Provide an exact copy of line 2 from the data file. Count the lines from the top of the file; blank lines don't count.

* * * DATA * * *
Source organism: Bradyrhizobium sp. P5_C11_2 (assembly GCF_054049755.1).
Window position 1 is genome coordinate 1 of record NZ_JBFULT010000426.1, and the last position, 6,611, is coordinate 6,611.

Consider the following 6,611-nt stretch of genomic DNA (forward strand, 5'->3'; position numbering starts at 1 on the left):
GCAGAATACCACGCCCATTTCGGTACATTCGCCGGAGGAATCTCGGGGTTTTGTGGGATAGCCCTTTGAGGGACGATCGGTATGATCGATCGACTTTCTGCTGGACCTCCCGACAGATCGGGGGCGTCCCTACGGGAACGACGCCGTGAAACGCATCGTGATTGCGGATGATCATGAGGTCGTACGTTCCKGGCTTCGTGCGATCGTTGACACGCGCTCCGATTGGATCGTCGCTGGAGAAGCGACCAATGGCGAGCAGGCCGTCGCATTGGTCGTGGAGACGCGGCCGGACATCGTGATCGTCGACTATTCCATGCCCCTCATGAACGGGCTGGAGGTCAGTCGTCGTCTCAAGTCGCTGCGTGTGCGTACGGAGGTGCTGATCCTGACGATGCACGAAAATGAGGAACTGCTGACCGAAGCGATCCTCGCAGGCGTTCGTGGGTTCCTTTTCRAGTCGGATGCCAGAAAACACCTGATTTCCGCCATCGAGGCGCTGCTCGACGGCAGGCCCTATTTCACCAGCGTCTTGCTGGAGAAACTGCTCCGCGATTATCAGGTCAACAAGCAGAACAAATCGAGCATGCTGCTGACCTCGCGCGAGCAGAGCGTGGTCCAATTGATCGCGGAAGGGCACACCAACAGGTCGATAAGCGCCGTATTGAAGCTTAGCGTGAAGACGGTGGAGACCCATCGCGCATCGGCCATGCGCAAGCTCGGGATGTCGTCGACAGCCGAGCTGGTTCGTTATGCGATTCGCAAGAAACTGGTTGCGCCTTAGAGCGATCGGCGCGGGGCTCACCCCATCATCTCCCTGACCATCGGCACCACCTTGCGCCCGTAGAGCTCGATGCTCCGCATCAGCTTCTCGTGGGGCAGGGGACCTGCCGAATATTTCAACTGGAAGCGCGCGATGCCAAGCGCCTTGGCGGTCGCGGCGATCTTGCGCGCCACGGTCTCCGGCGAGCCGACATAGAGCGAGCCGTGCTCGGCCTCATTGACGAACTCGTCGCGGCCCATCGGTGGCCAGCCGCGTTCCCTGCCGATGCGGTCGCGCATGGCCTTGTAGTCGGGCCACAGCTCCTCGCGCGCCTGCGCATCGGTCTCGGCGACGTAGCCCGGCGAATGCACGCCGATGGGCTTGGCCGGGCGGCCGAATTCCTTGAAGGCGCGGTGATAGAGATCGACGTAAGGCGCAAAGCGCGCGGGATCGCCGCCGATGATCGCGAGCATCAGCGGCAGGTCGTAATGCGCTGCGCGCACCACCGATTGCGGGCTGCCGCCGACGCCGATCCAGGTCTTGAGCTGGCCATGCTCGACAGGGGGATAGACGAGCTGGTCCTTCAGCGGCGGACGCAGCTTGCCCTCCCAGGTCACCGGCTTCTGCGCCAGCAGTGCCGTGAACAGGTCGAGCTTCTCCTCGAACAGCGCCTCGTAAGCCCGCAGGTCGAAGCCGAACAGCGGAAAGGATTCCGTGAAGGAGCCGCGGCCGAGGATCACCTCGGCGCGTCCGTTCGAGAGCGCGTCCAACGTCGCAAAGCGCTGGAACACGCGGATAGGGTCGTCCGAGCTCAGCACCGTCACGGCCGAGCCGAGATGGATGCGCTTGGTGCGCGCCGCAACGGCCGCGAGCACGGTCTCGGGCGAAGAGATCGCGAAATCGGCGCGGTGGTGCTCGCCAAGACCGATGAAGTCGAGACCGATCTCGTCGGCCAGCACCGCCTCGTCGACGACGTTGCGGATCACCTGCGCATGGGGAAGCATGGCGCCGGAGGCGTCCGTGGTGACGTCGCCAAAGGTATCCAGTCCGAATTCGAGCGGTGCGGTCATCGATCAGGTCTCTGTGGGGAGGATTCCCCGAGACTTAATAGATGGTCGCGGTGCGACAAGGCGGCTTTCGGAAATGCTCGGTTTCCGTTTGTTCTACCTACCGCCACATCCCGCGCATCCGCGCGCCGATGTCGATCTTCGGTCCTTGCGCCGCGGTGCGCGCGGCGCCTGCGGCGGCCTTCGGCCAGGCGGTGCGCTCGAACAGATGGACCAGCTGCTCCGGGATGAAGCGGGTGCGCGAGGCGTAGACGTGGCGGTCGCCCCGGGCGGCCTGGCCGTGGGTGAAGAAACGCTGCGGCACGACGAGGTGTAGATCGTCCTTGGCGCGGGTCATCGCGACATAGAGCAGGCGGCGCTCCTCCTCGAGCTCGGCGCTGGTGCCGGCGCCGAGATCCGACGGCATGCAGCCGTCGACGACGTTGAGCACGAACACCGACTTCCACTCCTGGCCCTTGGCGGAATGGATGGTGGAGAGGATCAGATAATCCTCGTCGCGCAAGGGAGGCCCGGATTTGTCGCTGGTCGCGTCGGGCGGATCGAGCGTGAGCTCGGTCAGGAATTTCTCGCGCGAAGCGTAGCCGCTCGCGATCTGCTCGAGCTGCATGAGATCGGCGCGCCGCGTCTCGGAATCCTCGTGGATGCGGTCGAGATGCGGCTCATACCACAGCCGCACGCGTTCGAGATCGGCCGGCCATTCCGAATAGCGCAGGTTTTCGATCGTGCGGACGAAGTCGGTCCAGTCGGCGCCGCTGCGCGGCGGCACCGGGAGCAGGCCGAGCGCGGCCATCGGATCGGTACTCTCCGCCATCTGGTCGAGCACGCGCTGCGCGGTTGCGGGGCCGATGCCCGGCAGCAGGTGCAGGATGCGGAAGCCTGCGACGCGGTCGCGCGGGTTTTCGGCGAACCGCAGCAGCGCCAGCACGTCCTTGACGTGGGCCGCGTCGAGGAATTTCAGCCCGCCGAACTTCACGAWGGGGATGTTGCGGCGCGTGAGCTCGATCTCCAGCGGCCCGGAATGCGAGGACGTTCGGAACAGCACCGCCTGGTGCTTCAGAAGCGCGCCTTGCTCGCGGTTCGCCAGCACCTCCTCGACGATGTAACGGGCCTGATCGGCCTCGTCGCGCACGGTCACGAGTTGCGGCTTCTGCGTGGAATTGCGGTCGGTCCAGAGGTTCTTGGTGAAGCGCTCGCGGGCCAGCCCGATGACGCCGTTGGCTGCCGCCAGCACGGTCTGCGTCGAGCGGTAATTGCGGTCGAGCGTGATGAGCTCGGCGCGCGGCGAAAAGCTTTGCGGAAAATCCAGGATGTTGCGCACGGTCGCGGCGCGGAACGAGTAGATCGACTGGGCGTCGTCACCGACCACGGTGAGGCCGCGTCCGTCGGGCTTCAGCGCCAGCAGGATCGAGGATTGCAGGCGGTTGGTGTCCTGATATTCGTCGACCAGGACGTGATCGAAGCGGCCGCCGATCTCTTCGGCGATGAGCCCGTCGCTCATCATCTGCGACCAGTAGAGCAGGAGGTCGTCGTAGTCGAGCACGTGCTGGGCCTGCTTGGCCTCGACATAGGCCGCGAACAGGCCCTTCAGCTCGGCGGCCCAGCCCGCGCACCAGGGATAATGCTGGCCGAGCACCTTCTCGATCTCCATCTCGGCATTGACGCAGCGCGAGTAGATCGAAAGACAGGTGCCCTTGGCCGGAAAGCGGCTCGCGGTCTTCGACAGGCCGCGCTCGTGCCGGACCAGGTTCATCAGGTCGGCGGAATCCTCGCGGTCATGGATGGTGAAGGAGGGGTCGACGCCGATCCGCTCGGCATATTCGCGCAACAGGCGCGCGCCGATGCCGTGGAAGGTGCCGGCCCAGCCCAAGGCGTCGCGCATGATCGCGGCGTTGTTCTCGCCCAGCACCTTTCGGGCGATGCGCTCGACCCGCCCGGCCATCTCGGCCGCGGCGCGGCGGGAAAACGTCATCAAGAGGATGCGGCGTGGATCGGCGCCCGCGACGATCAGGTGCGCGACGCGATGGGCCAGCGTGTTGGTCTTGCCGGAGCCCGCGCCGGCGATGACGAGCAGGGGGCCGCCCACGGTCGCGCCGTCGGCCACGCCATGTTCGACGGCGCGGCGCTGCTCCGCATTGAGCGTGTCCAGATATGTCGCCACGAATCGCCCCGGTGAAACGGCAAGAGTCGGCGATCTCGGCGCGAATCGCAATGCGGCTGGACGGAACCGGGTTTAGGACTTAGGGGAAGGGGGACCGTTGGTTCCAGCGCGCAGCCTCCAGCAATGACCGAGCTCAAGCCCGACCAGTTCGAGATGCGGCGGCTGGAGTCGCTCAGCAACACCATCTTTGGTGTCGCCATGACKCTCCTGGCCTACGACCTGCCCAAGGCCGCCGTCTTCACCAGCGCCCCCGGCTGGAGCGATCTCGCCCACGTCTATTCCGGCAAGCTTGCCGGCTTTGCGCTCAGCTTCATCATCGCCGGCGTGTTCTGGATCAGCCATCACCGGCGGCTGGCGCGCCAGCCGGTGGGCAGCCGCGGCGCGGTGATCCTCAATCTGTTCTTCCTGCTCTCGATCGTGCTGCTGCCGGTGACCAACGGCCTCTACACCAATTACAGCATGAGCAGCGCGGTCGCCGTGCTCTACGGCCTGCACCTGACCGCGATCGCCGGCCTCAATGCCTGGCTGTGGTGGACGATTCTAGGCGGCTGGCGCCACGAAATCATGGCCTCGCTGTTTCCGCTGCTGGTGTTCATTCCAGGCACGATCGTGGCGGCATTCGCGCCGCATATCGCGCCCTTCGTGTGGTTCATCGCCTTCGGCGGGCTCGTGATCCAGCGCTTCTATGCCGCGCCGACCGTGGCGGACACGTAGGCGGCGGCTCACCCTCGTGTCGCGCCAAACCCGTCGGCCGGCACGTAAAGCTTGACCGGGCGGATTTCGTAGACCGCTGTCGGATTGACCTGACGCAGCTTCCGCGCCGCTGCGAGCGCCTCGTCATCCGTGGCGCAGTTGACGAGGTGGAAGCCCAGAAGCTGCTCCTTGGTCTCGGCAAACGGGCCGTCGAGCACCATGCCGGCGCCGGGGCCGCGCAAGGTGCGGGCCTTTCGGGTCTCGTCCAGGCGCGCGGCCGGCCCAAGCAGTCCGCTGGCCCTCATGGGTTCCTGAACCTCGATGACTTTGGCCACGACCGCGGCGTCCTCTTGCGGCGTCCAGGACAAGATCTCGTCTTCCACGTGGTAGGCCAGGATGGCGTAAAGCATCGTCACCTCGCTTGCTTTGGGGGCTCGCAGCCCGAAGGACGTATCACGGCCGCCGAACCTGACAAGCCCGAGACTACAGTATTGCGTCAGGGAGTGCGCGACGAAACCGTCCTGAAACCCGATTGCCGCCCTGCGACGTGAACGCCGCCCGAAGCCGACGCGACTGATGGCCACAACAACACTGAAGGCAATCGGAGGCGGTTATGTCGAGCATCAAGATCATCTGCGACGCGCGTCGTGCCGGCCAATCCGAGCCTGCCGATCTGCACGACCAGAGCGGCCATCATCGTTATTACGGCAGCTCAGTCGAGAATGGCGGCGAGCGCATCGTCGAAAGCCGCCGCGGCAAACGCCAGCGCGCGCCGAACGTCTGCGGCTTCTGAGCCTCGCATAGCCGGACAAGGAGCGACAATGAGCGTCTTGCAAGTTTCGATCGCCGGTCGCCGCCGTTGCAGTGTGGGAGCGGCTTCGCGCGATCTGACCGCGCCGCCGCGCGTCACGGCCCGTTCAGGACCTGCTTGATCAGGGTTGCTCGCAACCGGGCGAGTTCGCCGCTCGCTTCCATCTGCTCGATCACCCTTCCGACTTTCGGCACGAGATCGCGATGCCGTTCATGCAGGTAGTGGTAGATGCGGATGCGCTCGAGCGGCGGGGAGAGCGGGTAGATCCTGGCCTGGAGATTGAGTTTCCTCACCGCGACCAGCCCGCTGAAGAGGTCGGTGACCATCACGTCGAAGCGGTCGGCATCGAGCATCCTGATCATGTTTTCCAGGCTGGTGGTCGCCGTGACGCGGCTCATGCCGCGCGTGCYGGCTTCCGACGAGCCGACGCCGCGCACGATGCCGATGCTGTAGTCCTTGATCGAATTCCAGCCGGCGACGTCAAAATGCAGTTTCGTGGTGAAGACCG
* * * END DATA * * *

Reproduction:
Window position 1 is genome coordinate 1 of record NZ_JBFULT010000426.1, and the last position, 6,611, is coordinate 6,611.